This article describes the 5th of 10 unique characteristics of customer experience relative to more well-known concepts such as customer satisfaction and retention. The characteristic defined in this article is: Choice — Customer experience is built on trust and mutual respect for variety; share of budget is more important than loyalty.
So you want a relationship with your customer? If one of your greatest hopes is for your brand to be loved by your customers, think about what it takes for your personal relationships to thrive. Since customers (even B2B) are people, they tend to have similar responses to relationship strengths and weaknesses whether the relationship is personal or with a brand. As you know from your own experiences, trust and respect for your choices are at the root of relationship failure or success. Yet, customers’ trust of companies is steadily eroding! In fact, U.S. consumers’ trust dropped a whopping 8 points from 2010 to 2011 in the Edelman Trust Barometer study1, and U.S. and U.K. firms rank 8th and 9th in trustworthiness, behind Brazil, India, Italy, China, Germany, and France.
Astoundingly, trust of banks dropped 46 points in the U.S. and 30 points in the U.K over the past 3 years. Only one in four people in these countries feel they can trust banks to do what is right. In 2008, U.S. automobiles were the lowest ranking industry, but they have managed to bounce back with a 17 point gain. Hindsight may be a great teacher here, as we’ve observed self-centeredness in these industries in recent times. In the interest of maximizing short-term financial performance, these companies seem to have forgotten that relationships are a two-way street. Once trust is eroded, any amount of advertising and sweet-talking tends to have little effect. For so many reasons, maintaining trust is essential for customer experience.
If you love someone, set them free. Yet, long-term (e.g. 1-year, 2-year) agreements, exclusions, caveats, change fees, extensive fine print, extra steps (hassles), and many other penalties are the norm in several industries. These are examples of bad profits, as described by Fred Reichheld in his book The Ultimate Question: “Whenever a customer feels mis-led, mistreated, ignored, or coerced, then profits from that customer are bad. Bad profits come from unfair or misleading pricing. Bad profits arise when companies save money by delivering a lousy customer experience. Bad profits are about extracting value from customers, not creating value. When sales reps push overpriced or inappropriate products onto trusting customers, the reps are generating bad profits. Bad profits provide a distorted picture of business performance. The distortion misleads investors, yielding poor resource decisions that hurt our economy. That tarnished reputation undermines consumer trust and provokes calls for stricter rules and tighter regulations.”2
The 2011 Satmetrix Net Promoter® Industry Benchmarks Study reports 1 in 5 U.S. consumers say bad experiences lead them to switch brands. Bad experiences were described by 34% of consumers as interacting with a rude or disinterested employee, and by 20% as unexpected charges or fees; 20% also listed poor product or service quality as the main reason for switching brands.3 Specific examples are described in a 2010 study by Consumer Reports, which lists the naughty or nice policies of 20 leading consumer companies. (By the way, these concepts apply just as well in B2B, government, non-profit, etc.)4 Don’t let your fear of a few usurping customers lead you to punish all your customers for wanting to give you their money! Re-think the customer-centricity of your sales and service policies, and all your other policies, for that matter.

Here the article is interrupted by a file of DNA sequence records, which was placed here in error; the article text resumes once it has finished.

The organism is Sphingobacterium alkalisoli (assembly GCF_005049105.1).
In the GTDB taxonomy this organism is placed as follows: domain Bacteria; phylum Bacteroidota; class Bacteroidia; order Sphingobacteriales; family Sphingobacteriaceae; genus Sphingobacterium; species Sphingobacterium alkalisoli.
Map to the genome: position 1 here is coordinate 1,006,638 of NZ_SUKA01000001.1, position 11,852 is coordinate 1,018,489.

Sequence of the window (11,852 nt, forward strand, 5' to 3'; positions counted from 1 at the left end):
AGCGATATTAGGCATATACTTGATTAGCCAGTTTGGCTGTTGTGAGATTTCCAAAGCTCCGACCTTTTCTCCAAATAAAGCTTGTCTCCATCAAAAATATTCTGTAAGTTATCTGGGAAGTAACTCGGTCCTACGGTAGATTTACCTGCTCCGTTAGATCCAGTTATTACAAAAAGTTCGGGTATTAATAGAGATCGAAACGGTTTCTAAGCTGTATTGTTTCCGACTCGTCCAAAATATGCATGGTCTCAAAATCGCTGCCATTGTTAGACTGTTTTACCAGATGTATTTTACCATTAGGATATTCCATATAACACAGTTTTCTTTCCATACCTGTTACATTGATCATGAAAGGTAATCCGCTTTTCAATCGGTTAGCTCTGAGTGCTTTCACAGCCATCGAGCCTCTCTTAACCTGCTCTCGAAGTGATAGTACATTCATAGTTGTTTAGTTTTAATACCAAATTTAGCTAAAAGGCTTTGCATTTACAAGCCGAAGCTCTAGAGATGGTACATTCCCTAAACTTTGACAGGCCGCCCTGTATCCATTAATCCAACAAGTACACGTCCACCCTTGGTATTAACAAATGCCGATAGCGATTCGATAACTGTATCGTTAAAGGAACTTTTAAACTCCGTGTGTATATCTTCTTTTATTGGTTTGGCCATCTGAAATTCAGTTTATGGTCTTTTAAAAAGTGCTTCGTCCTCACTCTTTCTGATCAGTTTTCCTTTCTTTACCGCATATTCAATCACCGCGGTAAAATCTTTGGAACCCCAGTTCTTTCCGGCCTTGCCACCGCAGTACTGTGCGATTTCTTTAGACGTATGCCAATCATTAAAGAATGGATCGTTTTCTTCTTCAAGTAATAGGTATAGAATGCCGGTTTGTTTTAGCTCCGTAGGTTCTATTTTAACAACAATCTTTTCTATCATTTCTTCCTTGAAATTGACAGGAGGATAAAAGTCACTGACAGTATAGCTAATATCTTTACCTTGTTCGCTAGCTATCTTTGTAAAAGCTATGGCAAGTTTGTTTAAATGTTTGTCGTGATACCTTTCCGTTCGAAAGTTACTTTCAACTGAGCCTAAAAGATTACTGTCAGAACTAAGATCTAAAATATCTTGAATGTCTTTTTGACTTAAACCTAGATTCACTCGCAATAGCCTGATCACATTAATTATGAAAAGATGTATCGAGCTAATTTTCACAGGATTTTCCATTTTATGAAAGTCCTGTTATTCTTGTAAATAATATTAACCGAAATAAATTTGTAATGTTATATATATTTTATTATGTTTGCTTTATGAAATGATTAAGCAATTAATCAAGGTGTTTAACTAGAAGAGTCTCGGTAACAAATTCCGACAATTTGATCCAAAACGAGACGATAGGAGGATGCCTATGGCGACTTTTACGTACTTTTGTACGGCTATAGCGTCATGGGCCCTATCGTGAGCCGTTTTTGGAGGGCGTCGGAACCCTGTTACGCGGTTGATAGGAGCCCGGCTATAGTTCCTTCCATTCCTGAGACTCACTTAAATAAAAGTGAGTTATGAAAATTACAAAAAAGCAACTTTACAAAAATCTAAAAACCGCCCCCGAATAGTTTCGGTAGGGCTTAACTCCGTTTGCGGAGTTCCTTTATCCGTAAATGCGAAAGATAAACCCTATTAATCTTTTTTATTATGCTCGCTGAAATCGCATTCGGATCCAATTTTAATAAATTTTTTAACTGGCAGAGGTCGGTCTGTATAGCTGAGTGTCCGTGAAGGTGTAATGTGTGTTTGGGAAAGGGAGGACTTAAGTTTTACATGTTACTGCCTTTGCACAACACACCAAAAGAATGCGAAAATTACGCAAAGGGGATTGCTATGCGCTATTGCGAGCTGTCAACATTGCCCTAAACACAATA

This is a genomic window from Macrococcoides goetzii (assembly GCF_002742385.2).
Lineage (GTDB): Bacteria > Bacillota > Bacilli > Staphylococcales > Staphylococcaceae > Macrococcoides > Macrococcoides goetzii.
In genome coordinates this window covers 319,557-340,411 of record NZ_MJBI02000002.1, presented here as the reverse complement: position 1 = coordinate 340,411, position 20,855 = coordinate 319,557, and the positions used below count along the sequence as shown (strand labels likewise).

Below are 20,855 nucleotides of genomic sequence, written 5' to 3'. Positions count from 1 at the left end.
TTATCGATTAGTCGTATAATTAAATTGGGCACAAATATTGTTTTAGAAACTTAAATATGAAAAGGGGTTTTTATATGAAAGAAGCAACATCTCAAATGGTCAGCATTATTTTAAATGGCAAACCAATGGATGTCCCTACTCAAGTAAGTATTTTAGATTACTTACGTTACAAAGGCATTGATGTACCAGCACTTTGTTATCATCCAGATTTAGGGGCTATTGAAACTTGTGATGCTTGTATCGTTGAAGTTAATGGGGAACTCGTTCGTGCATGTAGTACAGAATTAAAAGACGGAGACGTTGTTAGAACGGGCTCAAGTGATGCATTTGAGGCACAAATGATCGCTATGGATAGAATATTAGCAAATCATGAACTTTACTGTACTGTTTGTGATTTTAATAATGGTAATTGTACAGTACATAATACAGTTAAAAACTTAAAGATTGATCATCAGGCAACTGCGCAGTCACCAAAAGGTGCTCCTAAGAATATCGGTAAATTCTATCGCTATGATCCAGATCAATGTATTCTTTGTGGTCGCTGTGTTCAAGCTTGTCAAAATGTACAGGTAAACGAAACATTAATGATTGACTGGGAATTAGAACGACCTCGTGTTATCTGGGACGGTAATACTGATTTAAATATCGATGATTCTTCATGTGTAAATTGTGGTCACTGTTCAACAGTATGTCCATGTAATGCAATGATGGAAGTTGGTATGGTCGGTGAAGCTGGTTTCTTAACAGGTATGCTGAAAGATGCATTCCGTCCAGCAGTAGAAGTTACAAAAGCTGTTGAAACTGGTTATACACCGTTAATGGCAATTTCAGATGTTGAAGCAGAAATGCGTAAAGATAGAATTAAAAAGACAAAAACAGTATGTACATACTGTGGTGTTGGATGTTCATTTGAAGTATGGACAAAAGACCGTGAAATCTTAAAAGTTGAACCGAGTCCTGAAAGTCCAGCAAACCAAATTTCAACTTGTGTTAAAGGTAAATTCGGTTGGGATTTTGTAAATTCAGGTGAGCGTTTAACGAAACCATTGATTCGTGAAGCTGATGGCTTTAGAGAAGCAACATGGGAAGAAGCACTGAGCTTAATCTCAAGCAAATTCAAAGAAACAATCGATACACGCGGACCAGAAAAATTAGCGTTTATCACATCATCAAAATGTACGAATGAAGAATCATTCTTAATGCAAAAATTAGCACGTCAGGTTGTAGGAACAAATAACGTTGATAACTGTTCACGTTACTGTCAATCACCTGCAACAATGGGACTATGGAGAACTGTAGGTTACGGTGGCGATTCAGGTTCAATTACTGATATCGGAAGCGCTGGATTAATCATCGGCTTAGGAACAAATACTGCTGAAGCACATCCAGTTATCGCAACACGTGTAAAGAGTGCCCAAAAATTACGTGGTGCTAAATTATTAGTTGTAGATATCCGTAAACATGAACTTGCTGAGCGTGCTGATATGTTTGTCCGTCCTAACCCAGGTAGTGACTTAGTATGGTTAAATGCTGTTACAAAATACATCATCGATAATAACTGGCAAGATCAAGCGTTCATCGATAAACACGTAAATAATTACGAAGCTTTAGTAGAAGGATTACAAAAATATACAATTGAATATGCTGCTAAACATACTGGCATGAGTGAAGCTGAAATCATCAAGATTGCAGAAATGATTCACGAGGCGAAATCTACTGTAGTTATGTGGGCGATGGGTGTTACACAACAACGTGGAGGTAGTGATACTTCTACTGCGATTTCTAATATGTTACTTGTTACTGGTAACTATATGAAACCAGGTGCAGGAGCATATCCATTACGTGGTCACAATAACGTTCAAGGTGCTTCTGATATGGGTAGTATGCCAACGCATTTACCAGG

As Jeanne Bliss explains in her book I Love You More Than My Dog: 5 Decisions That Drive Extreme Customer Loyalty in Good Times & Bad, “Consider the story that the collective decisions of your organization tell customers, employees, and the marketplace. What story is emerging about who you are and what you value? Are your decisions reflecting what you intended? When you make decisions that respect and honor customers you will earn their respect — eventually their love. Are your decisions compelling customers to tell others to try your products and services? Are customers telling your story?”5 You don’t need fancy technology or campaigns to build highly profitable customer retention. You simply need to consistently provide the value that you promise.
When a company is distrusted, 57% of customers will believe negative information, and only 15% will believe positive information. In contrast, when a company is trusted, only 25% of customers will believe negative information, and 51% will believe positive information.1 A study by the London School of Economics examined the revenue gains by increasing positive word-of-mouth and by reducing negative word-of-mouth. They found that reducing negative buzz pays off 300% over improving positive buzz.
If you want ongoing strong financial performance, build trust into your customer retention efforts. Remember the golden rule: Do unto others as you would have done unto you. It’s the best rule of thumb for anything in life, and an essential ingredient to reaping high returns on your customer experience investments.
1Edelman Trust Barometer, 2011.
2The Ultimate Question: Driving Good Profits and True Growth, by Fred Reichheld.
3Satmetrix Press Release, February 17, 2011.
4Consumer Reports, November 22, 2010.
5I Love You More Than My Dog: 5 Decisions That Drive Extreme Customer Loyalty in Good Times and Bad, by Jeanne Bliss.